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Buffalo Bills’ sack artist Lorenzo Alexander sets his sights on Kaepernick

The league sack leader prepares to take on the 49ers and their QB

The question wasn’t meant to be funny, but Buffalo Bills linebacker Lorenzo Alexander took it as a joke: How has he become a dope pass rusher so late in his career? After the booming laughter on the other end of the phone finally stopped, the journeyman tried to explain the NFL’s most surprising story.

“Well, I don’t look at myself as a sack artist,” he said, amusement still evident in his tone. “I’m not ultratalented. I’m not off the charts in anything. I have to make it up in other ways. Really, I just do it by my will to outwork somebody else.”

So far this season, Alexander’s effort has lifted him all the way up.

Through five games, he has racked up a league-high seven sacks. He’s also tied for third with two forced fumbles. Those would be lit statistics under any circumstances. However, when you also factor in that the career backup totaled only nine sacks in his first nine seasons combined, never had more than 2 ½ sacks in a season, entered the NFL as an undrafted, undersized defensive tackle, bounced around to five teams and was not expected to play a significant role, if any, on defense for Buffalo, well, this is developing into a you-wouldn’t-pitch-this-to-a-movie-producer-for-fear-of-being-laughed-out-of-the-office story. And the topper is that Alexander’s stunning emergence has played a key role in the Bills’ three-game winning streak after an 0-2 start.

Buffalo Bills linebacker Lorenzo Alexander (57) strips the ball from New York Jets quarterback Ryan Fitzpatrick (14) as tackle Ryan Clady (78) blocks during the first quarter at New Era Field.

Buffalo Bills linebacker Lorenzo Alexander (No. 57) strips the ball from New York Jets quarterback Ryan Fitzpatrick (No. 14) as tackle Ryan Clady (No. 78) blocks during the first quarter at New Era Field.

Kevin Hoffman-USA TODAY Sports

Around the league, people are talking about the Bills again (for reasons other than bombastic head coach Rex Ryan’s antics, anyway), and western New York will be in the national spotlight Sunday. In his first start of the season, woke 49ers quarterback Colin Kaepernick will try to end the Bills’ streak. For his part, Alexander will pursue the mobile Kaepernick with the same approach that has made his name more familiar to football fans the past few weeks: Just put in the work.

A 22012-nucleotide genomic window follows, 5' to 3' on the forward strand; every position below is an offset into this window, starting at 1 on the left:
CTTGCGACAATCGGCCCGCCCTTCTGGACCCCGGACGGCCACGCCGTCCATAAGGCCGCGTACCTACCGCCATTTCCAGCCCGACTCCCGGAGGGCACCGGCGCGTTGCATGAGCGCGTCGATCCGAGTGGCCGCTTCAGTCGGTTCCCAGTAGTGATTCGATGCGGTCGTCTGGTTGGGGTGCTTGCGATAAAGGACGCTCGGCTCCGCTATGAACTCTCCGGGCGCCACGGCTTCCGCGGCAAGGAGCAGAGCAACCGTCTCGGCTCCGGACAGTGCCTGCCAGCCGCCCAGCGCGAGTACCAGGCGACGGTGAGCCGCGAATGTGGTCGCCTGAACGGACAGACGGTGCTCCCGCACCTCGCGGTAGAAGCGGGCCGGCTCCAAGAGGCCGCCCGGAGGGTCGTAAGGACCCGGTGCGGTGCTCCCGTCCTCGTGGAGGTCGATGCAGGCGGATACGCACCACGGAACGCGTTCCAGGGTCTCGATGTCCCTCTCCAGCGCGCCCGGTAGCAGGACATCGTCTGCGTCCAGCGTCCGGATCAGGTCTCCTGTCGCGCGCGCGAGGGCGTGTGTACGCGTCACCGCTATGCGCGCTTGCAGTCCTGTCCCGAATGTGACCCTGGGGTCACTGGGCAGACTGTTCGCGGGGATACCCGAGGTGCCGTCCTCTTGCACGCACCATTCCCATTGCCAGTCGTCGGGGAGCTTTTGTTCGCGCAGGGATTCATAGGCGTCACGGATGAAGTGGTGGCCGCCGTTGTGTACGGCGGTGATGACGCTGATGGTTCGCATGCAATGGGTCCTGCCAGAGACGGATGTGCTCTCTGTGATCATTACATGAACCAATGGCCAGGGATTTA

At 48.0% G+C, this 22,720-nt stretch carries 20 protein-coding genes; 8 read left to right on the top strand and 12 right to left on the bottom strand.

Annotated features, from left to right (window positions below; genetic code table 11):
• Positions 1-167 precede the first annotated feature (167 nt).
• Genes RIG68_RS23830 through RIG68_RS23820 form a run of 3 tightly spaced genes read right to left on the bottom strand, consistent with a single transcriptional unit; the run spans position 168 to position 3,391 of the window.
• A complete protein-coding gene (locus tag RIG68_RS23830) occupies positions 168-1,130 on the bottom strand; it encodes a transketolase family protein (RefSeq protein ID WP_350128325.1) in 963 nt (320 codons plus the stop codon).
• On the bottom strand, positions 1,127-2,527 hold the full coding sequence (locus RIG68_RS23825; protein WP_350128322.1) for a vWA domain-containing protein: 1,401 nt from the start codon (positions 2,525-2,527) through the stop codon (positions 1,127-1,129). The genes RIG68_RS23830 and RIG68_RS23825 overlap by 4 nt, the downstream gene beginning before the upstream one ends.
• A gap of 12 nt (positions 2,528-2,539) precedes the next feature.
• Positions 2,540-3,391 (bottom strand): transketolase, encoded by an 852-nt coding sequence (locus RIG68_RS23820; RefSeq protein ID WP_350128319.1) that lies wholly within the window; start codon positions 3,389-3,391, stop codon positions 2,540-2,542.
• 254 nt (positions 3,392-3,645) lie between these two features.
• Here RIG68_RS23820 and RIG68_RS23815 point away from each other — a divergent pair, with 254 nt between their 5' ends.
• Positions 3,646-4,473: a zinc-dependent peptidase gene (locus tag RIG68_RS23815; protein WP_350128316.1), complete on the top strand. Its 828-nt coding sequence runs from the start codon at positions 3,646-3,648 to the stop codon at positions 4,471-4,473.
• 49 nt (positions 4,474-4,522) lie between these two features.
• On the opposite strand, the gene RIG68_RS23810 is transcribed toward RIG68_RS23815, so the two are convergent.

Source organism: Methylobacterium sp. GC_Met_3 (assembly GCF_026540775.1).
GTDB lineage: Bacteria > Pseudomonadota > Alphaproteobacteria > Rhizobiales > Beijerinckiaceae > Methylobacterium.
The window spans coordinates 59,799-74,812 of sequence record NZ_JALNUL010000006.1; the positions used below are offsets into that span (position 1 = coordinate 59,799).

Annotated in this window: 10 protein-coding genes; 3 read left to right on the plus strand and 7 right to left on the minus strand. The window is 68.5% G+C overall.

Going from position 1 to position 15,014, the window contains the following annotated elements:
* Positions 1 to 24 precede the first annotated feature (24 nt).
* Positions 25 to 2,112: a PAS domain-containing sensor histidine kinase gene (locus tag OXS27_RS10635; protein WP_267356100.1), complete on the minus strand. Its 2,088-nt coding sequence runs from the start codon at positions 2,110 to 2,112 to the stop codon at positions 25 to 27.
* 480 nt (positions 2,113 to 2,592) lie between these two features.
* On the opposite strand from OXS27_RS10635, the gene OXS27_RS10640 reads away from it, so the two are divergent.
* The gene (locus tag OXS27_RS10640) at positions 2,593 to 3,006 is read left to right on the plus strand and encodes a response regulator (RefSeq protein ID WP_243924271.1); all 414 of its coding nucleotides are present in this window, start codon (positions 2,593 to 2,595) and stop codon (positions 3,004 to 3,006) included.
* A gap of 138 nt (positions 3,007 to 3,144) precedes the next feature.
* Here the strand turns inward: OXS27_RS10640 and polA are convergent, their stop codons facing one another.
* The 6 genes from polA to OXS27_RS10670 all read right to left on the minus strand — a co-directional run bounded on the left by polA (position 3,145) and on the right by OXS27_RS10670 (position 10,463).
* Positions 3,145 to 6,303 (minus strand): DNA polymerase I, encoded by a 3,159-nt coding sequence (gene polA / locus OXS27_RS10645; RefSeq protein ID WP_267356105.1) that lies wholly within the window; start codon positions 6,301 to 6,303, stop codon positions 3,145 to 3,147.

“Everything that has happened, yeah, it’s a cool experience. I’d be lying if I said I wasn’t enjoying it – but I’m enjoying winning more,” Alexander said. “I’m much happier talking about that than talking about sacks and tackles for losses. If you’re not winning games, none of the rest of it matters. But it’s only Week 6. You have to stay focused. Things can change quickly.”

He knows the deal. Almost from the minute he joined the Bills in April, Alexander has had to adjust quickly.

Buffalo needed help on special teams. Alexander was the bomb on teams for the Washington Redskins, Arizona Cardinals and Oakland Raiders. Even in his 10th season at 33 – which is long in the tooth in a league in which players joke that the abbreviation NFL stands for “not for long” – the Bills figured Alexander still had enough left to be one of their leaders on the kicking and punting units. As for where Alexander fit in on the Bills’ defense, an emergency plan comes to mind. Before the season, alarms sounded.

First-round draft pick Shaq Lawson underwent shoulder surgery in May. The Bills still are awaiting his return. Without a better option opposite standout outside linebacker Jerry Hughes, the Bills gave Alexander a look. Obviously, they absolutely love what they’ve seen.

During last week’s 30-19 road victory over the Los Angeles Rams, Alexander had an eye-opening three-sack outing. From start to finish, Alexander pressured Rams quarterback Case Keenum in a performance that drew raves from the Bills. Alexander’s special-teams game is still tight, too: He continues to deliver timely tackles on coverage teams, including one that pinned the Rams deep on their half of the field at the Los Angeles Memorial Coliseum.

Not even halfway through the schedule, the Bills have seen huge returns on their investment in Alexander.

“The guy is performing at a very, very high level, and things are going his way,” Buffalo defensive coordinator Dennis Thurman said. “We’re happy they’re going his way. And we hope they keep going his way.”

Buffalo Bills outside linebacker Lorenzo Alexander (57) brings down Los Angeles Rams quarterback Case Keenum (17) during the 4th quarter at Los Angeles Memorial Coliseum.

Buffalo Bills outside linebacker Lorenzo Alexander (No. 57) brings down Los Angeles Rams quarterback Case Keenum (No. 17) during the fourth quarter at Los Angeles Memorial Coliseum.

Robert Hanashiro-USA TODAY Sports